Minimal use of screens  Behavioural interventions 
Prevention of brain trauma  Cognitive-behavioural therapy 
Sleep  Physical exercise 
Regular sleep pattern  Increased baseline activity level 
8 h’ sleep per day  Aerobic exercise 
Dinner 4 h before bed  Moderate intensity 
Avoidance of fluids for 2 h before bed  Regular frequency 
Elimination of naps  Adapted to physical fitness 
Avoidance of screens in bed  Progressive onset 
Visualisation techniques  Proper hydration 
Diet  Overweight and obesity 
Balanced, varied, moderate diet  Dietary interventions 
5 meals per day  Physical exercise 
Avoidance of prolonged fasting  Behavioural therapy 
2.5 L water/day  Evaluation of pharmacological treatments 
No more than 2 coffees per day on a regular basis  Evaluation of bariatric surgery 
Minimal alcohol consumption  Avoidance of drugs that can cause weight gain 
Acute treatment  Preventive treatment 
Individualised  Non-pharmacological measures 
Early  Compliance with daily regime 
Appropriate administration route  Effectiveness to be assessed at 3 months 
Additional dose in event of recurrence  Treatment to be maintained for 6-12 months 
Treatment of accompanying symptoms  Notification of potential adverse effects 
Emergency department visit if pain is refractory to treatment  Contact with medical team 
Avoidance of opioids and combinations of drugs   
Avoidance of symptomatic medication overuse   

Adapted from Torres-Ferrus and Pozo-Rosich.55

As well as empowering patients, new technology has enabled them to improve their self-care. The perceived benefits to patients of applications and websites for the follow-up of chronic headache include better self-awareness, the ability to share data with physicians and to review historical data, and better control of their disorder.54

Many online resources with patient information are available in English, although some Spanish-language resources also exist. Such resources include:

Mobile applications including calendars, such as MyMigraines and MyMigraines Pro (Guerrero-Peral and colleagues), which also offer the possibility for the patient’s neurologist to view the data in real time; and MigraineBuddy, which also assists in identifying potential trigger factors including atmospheric changes in the patient’s location.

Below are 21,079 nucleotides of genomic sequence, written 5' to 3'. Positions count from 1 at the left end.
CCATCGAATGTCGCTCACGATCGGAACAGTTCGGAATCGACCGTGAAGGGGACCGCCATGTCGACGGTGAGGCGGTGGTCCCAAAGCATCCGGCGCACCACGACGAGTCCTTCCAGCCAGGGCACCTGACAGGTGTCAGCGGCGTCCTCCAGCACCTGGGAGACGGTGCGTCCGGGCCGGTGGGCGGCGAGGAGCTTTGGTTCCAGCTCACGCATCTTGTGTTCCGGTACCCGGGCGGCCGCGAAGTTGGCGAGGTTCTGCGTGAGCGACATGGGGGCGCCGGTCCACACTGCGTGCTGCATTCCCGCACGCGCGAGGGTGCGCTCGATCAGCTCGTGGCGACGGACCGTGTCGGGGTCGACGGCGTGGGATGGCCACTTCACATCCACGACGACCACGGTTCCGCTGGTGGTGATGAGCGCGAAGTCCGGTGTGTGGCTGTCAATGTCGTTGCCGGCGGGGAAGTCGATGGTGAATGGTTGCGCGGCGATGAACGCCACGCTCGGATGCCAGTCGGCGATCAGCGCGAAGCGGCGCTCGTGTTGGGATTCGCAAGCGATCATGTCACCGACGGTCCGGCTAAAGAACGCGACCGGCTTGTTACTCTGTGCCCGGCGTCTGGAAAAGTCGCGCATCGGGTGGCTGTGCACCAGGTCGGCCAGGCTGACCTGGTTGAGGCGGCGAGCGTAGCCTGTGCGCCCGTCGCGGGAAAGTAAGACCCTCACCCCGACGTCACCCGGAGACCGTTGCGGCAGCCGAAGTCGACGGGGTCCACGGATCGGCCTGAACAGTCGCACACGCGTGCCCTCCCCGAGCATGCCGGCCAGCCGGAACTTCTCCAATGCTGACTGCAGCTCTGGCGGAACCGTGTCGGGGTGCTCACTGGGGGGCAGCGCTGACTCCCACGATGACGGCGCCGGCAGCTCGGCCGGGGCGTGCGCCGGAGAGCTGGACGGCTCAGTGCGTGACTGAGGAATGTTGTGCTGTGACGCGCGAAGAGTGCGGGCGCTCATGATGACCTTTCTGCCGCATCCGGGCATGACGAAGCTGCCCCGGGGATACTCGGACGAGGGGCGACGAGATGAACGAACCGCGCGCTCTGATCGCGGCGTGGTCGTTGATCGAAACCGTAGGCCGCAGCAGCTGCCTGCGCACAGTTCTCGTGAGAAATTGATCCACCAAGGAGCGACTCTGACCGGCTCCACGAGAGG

The website midolordecabeza.org (Pozo-Rosich and colleagues) is aimed both at patients and at professionals, and allows for the creation of calendars, the application of scales for follow-up (data may be sent to the physician to optimise history-taking in consultations), a forum for sharing experiences, and a blog with relevant news, run by specialists. It also provides information on access to research projects.

The websites neurodidacta.es and neurowikia.es also provide information for patients and physicians on headache and other neurological disorders.


Rigorous, systematic history-taking and examination are essential in the diagnosis and treatment of headache, particularly given that complementary examinations are not diagnostic, and are only able to diagnose some secondary headaches. The training of primary care and emergency department physicians, as well as neurologists, is not always appropriate. Although these recommendations are no substitute for a rotation at a headache unit, we hope they will provide basic tools for performing holistic, targeted patient interviews, systematising and unifying the care provided to patients with headache at the national level.

Conflicts of interest

The authors have no conflicts of interest to declare.


We would like to thank Esperanza González Perlado for her beautiful drawing.

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Please cite this article as: Gago-Veiga AB, Camiña Muñiz J, García-Azorín D, et al. ¿Qué preguntar, cómo explorar y qué escalas usar en el paciente con cefalea? Recomendaciones del Grupo de Estudio de Cefalea de la Sociedad Española de. Neurología. 2020. https://doi.org/10.1016/j.nrl.2018.12.006

Copyright © 2019. Sociedad Española de Neurología